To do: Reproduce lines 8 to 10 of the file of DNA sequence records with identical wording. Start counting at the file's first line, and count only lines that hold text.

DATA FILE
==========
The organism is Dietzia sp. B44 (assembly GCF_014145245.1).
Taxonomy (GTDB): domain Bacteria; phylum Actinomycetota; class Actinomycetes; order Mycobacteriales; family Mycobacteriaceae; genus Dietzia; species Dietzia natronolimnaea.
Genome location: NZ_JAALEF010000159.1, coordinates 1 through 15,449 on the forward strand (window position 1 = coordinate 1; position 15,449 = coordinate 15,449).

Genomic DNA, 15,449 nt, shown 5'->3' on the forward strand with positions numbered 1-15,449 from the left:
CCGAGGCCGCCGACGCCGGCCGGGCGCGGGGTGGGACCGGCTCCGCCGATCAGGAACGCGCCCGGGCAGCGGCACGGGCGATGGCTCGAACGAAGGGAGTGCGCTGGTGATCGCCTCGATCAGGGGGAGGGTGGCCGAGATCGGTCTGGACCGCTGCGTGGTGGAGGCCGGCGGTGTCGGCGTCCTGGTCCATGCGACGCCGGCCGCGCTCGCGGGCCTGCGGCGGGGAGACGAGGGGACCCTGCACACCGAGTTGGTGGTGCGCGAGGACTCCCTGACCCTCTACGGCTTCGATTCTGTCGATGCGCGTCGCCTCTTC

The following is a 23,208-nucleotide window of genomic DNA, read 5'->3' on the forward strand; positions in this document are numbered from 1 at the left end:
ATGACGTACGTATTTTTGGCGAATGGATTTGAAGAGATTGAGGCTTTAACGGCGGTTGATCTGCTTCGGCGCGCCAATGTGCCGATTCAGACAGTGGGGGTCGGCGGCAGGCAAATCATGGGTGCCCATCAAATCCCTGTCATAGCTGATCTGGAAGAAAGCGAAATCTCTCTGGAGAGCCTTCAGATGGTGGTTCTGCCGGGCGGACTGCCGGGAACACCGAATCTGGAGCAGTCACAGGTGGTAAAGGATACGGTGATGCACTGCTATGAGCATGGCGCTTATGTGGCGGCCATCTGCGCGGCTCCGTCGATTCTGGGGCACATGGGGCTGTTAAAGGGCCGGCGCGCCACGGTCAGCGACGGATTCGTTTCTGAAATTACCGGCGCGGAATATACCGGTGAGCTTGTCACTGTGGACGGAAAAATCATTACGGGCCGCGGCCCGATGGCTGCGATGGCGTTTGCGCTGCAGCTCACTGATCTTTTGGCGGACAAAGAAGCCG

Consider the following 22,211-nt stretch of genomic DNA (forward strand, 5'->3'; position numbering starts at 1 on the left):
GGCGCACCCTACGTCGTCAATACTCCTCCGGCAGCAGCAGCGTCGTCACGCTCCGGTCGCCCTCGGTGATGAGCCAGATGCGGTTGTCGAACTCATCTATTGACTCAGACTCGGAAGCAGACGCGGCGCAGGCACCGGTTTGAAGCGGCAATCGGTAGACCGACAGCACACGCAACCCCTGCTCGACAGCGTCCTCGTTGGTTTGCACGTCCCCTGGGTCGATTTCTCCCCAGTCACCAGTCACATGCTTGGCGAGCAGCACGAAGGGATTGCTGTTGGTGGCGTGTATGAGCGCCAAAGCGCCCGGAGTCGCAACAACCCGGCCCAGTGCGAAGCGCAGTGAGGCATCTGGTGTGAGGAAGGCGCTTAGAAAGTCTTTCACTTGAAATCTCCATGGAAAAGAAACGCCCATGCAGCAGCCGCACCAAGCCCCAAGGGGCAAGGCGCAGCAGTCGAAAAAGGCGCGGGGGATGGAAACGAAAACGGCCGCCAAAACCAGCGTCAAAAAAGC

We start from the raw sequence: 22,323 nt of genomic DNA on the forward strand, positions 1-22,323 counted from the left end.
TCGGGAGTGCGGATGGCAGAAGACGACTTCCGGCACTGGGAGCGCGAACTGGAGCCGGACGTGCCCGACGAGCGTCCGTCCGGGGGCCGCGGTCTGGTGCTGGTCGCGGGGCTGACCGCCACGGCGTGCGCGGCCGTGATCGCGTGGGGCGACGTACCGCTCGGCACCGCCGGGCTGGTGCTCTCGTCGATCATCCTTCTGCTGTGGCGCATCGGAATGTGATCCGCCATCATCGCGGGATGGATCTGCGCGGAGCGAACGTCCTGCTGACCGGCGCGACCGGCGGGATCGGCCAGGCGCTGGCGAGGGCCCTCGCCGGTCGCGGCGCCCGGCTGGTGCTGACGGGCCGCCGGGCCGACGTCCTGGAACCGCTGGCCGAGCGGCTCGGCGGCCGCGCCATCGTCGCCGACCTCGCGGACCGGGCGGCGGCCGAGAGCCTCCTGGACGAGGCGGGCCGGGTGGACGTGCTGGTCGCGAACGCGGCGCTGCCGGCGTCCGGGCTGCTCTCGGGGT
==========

Consider the following 22,211-nt stretch of genomic DNA (forward strand, 5'->3'; position numbering starts at 1 on the left):
GGCGCACCCTACGTCGTCAATACTCCTCCGGCAGCAGCAGCGTCGTCACGCTCCGGTCGCCCTCGGTGATGAGCCAGATGCGGTTGTCGAACTCATCTATTGACTCAGACTCGGAAGCAGACGCGGCGCAGGCACCGGTTTGAAGCGGCAATCGGTAGACCGACAGCACACGCAACCCCTGCTCGACAGCGTCCTCGTTGGTTTGCACGTCCCCTGGGTCGATTTCTCCCCAGTCACCAGTCACATGCTTGGCGAGCAGCACGAAGGGATTGCTGTTGGTGGCGTGTATGAGCGCCAAAGCGCCCGGAGTCGCAACAACCCGGCCCAGTGCGAAGCGCAGTGAGGCATCTGGTGTGAGGAAGGCGCTTAGAAAGTCTTTCACTTGAAATCTCCATGGAAAAGAAACGCCCATGCAGCAGCCGCACCAAGCCCCAAGGGGCAAGGCGCAGCAGTCGAAAAAGGCGCGGGGGATGGAAACGAAAACGGCCGCCAAAACCAGCGTCAAAAAAGC

We start from the raw sequence: 22,323 nt of genomic DNA on the forward strand, positions 1-22,323 counted from the left end.